Low Traffic Neighbourhoods: Campaigners Guide

6. Inform local residents

Public meetings, flyers and stalls are vital for sharing accurate information about LTNs with residents. Public opinion is very important, as very few Councillors will agree to changes to the streets without widespread support for the measures.

Meetings and events can help identify more supporters to join the campaign. Be as loud and visible as possible – let everyone know of public meetings and discussions with affected groups. However, be aware that no matter how much you publicise and consult, some people will allege that schemes were rushed through in secret.

How we did it in Oxford

In Oxford, pro-LTN campaigners kept residents informed in a variety of ways, holding numerous events including talks, stalls, a photoshoot and exhibition – alongside printing and delivering flyers to local households.

On 2 Oct 2018 Government transport adviser Andrew Gilligan headlined a Town Hall meeting organised by Low Carbon Oxford North (LCON), following publication of the “Running out of Road” report in July 2018. The report made recommendations for improving provision for cyclists in Cambridge, Oxford and Milton Keynes. A coalition of active travel groups was mooted in the context of this event, initiated by LCON, leading to the formation of CoHSAT.

Town Hall meeting with local groups
Organised by Low Carbon North Oxford, following publication of "Running out of Road" report. Oct 2018.
Neighbourhood public meeting
To discuss ambition to make Florence Park the UK's first LTN outside of Waltham Forest. April 2019.
Public meeting at Florence Park community centre
To discuss "rat runs" and hear residents proposals for solutions. May 2019.
Leaflets distributed by volunteers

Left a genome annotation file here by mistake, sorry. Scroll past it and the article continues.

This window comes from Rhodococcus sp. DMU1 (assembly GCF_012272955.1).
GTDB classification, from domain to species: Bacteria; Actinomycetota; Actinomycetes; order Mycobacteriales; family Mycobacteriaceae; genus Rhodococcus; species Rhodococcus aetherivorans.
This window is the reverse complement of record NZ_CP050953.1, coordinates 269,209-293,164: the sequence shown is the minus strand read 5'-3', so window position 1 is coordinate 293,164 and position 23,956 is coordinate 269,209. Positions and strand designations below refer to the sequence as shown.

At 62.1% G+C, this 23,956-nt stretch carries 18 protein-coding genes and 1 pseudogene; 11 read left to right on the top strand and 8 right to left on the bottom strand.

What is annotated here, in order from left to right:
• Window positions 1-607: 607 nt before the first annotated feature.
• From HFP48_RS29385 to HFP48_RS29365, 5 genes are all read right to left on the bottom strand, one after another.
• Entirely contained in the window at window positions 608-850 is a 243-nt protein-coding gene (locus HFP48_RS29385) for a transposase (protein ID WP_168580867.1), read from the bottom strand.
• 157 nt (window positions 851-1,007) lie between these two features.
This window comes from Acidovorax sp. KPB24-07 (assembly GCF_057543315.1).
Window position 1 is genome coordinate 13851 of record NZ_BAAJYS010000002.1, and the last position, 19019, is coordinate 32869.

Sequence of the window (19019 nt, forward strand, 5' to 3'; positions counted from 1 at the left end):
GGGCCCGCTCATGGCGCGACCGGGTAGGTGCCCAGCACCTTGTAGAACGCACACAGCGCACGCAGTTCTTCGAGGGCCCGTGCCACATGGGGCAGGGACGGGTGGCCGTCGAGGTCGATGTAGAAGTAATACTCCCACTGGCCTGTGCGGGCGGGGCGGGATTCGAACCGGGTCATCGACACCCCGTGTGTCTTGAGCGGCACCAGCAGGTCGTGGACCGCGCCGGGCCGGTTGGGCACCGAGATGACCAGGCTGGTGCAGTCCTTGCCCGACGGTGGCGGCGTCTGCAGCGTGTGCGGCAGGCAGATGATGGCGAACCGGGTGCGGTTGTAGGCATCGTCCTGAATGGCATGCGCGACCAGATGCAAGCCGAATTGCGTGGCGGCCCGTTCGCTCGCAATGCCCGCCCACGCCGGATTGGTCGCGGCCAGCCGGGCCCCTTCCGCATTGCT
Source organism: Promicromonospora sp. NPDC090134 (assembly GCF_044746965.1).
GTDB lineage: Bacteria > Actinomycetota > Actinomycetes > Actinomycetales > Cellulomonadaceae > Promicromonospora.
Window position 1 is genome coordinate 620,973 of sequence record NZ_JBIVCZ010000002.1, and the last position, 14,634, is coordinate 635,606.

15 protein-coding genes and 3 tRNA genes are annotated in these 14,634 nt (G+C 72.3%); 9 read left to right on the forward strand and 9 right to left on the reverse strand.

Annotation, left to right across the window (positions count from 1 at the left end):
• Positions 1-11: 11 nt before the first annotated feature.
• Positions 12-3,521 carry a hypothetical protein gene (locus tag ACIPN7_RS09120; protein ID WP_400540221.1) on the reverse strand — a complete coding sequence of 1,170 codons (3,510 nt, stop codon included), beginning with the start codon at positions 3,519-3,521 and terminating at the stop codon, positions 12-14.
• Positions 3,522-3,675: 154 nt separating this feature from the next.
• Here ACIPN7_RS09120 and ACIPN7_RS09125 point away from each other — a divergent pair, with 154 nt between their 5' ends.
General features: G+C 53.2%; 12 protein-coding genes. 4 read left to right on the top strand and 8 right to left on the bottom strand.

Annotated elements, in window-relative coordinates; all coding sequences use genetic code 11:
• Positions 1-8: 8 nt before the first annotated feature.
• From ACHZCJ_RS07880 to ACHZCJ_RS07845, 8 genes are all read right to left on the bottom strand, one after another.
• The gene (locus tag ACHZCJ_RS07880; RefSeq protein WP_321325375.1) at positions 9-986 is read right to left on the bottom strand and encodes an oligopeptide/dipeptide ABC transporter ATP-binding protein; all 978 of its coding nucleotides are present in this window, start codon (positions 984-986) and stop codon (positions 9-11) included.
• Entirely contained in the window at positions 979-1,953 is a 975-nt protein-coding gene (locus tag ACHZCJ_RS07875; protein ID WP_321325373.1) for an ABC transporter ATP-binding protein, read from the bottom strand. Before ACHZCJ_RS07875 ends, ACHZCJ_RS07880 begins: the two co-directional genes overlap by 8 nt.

To share facts on the scheme after funding was announced. June 2020.
Public photo-shoot
For residents to show support of their LTN, with local residents group formed. July 2020.
Public info stalls
Outside local venues to raise awareness of LTNs. July 2020.
Pop-up exhibition
To share big ideas for the future of Oxford transport. July 2020.
Pop Up Experience Description Pop Up Shop Oxford Summer 2020

On 25 April 2019 a meeting for supporters of making Florence Park the UK’s first Low Traffic Neighbourhood (LTN) outside of Waltham Forest was held. Patrick Lingwood, the County’s Active and Healthy Travel Officer, joined East Oxford residents who supported this idea.

On 7 May 2019 a public meeting at the Florence Park Community Centre discussed the two rat-runs in the estate, their junction at Littlehay Road and Rymers Lane, the school-run and other issues around the Florence Park estate’s “liveability”. The public were invited to pitch their ideas for improvements, and LTN was one of these.

In June 2020 leaflets were distributed and online meetings organised to raise awareness of the three Cowley LTNs, following the 27 May 2020 announcement of Government funding

On 4 July 2020 a group photo was organised to show support for Cowley LTNs, and the Liveable Cowley group was established. They are Cowley residents who want everyone to have the opportunity to walk, cycle, scoot, wheelchair or use public transport as needed, whilst ensuring that those who do need to travel by car can do so with minimal impact on the community.


Also that month, Liveable Cowley organised stalls outside two local venues to provide information and raise awareness of the LTNs.

On 26 July 2020 CoHSAT opened a pop-up shop for one week in an empty shop in Oxford City Centre, which included images of LTNs as part of an exhibition of active and healthy travel. The aim was to spark discussion for a re-imagined Oxford, sharing ideas for better public realm, more cycling provision and pedestrianisation. More specifically, we wanted to see an ambitious approach to tackling congestion and improving public transport and walking and cycling in Oxford.

The popup shop was a great success. There were about 360 visitors overall, including several councillors, plus masses of feedback and approximately 60 postcards with written support to send directly to councillors. Plus lots of activity on social media and featured in local newspapers, radio stations and TV news.